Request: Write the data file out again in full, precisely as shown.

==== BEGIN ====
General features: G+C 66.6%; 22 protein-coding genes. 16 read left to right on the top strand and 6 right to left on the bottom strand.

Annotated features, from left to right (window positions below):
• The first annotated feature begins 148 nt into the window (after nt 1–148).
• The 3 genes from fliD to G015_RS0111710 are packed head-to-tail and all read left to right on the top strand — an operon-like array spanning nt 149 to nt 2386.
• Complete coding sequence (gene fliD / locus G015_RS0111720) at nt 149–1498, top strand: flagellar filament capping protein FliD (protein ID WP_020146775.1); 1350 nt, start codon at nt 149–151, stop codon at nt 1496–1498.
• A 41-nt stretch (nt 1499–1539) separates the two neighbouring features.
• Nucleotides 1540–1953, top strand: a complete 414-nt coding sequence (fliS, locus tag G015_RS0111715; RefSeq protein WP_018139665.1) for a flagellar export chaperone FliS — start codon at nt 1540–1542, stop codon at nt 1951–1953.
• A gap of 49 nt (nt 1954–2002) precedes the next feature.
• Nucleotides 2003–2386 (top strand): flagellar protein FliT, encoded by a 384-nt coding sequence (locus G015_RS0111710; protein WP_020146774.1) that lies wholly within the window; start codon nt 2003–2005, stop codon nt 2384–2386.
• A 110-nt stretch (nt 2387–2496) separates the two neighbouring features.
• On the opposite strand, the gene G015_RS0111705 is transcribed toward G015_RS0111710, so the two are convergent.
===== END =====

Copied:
General features: G+C 66.6%; 22 protein-coding genes. 16 read left to right on the top strand and 6 right to left on the bottom strand.

Annotated features, from left to right (window positions below):
• The first annotated feature begins 148 nt into the window (after nt 1–148).
• The 3 genes from fliD to G015_RS0111710 are packed head-to-tail and all read left to right on the top strand — an operon-like array spanning nt 149 to nt 2386.
• Complete coding sequence (gene fliD / locus G015_RS0111720) at nt 149–1498, top strand: flagellar filament capping protein FliD (protein ID WP_020146775.1); 1350 nt, start codon at nt 149–151, stop codon at nt 1496–1498.
• A 41-nt stretch (nt 1499–1539) separates the two neighbouring features.
• Nucleotides 1540–1953, top strand: a complete 414-nt coding sequence (fliS, locus tag G015_RS0111715; RefSeq protein WP_018139665.1) for a flagellar export chaperone FliS — start codon at nt 1540–1542, stop codon at nt 1951–1953.
• A gap of 49 nt (nt 1954–2002) precedes the next feature.
• Nucleotides 2003–2386 (top strand): flagellar protein FliT, encoded by a 384-nt coding sequence (locus G015_RS0111710; protein WP_020146774.1) that lies wholly within the window; start codon nt 2003–2005, stop codon nt 2384–2386.
• A 110-nt stretch (nt 2387–2496) separates the two neighbouring features.
• On the opposite strand, the gene G015_RS0111705 is transcribed toward G015_RS0111710, so the two are convergent.